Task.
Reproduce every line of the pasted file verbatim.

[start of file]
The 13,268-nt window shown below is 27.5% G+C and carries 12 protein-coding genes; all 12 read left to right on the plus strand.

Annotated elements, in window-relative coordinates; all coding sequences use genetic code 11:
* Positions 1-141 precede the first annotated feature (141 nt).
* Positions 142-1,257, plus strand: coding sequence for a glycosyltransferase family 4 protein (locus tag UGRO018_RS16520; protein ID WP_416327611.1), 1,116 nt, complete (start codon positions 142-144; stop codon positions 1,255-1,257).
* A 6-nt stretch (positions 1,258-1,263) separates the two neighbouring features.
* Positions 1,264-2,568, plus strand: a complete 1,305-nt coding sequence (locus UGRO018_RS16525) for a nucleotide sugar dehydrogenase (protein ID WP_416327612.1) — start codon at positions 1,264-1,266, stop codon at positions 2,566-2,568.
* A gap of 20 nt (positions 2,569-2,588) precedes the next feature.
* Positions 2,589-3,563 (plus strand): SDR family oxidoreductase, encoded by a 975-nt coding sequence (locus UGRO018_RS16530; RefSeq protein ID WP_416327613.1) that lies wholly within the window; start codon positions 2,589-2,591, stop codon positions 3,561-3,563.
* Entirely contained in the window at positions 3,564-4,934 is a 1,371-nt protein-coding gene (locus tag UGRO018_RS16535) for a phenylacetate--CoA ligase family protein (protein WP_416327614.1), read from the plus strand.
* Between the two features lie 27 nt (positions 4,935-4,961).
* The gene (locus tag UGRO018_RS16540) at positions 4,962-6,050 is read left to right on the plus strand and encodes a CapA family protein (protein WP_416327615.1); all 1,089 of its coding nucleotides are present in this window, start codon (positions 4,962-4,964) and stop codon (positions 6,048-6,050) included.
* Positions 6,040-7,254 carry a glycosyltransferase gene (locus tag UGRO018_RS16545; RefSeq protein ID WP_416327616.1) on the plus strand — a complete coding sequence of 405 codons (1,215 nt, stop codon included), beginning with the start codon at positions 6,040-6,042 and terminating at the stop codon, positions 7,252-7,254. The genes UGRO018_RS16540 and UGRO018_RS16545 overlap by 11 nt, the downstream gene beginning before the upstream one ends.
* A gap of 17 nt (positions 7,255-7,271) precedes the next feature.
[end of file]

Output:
The 13,268-nt window shown below is 27.5% G+C and carries 12 protein-coding genes; all 12 read left to right on the plus strand.

Annotated elements, in window-relative coordinates; all coding sequences use genetic code 11:
* Positions 1-141 precede the first annotated feature (141 nt).
* Positions 142-1,257, plus strand: coding sequence for a glycosyltransferase family 4 protein (locus tag UGRO018_RS16520; protein ID WP_416327611.1), 1,116 nt, complete (start codon positions 142-144; stop codon positions 1,255-1,257).
* A 6-nt stretch (positions 1,258-1,263) separates the two neighbouring features.
* Positions 1,264-2,568, plus strand: a complete 1,305-nt coding sequence (locus UGRO018_RS16525) for a nucleotide sugar dehydrogenase (protein ID WP_416327612.1) — start codon at positions 1,264-1,266, stop codon at positions 2,566-2,568.
* A gap of 20 nt (positions 2,569-2,588) precedes the next feature.
* Positions 2,589-3,563 (plus strand): SDR family oxidoreductase, encoded by a 975-nt coding sequence (locus UGRO018_RS16530; RefSeq protein ID WP_416327613.1) that lies wholly within the window; start codon positions 2,589-2,591, stop codon positions 3,561-3,563.
* Entirely contained in the window at positions 3,564-4,934 is a 1,371-nt protein-coding gene (locus tag UGRO018_RS16535) for a phenylacetate--CoA ligase family protein (protein WP_416327614.1), read from the plus strand.
* Between the two features lie 27 nt (positions 4,935-4,961).
* The gene (locus tag UGRO018_RS16540) at positions 4,962-6,050 is read left to right on the plus strand and encodes a CapA family protein (protein WP_416327615.1); all 1,089 of its coding nucleotides are present in this window, start codon (positions 4,962-4,964) and stop codon (positions 6,048-6,050) included.
* Positions 6,040-7,254 carry a glycosyltransferase gene (locus tag UGRO018_RS16545; RefSeq protein ID WP_416327616.1) on the plus strand — a complete coding sequence of 405 codons (1,215 nt, stop codon included), beginning with the start codon at positions 6,040-6,042 and terminating at the stop codon, positions 7,252-7,254. The genes UGRO018_RS16540 and UGRO018_RS16545 overlap by 11 nt, the downstream gene beginning before the upstream one ends.
* A gap of 17 nt (positions 7,255-7,271) precedes the next feature.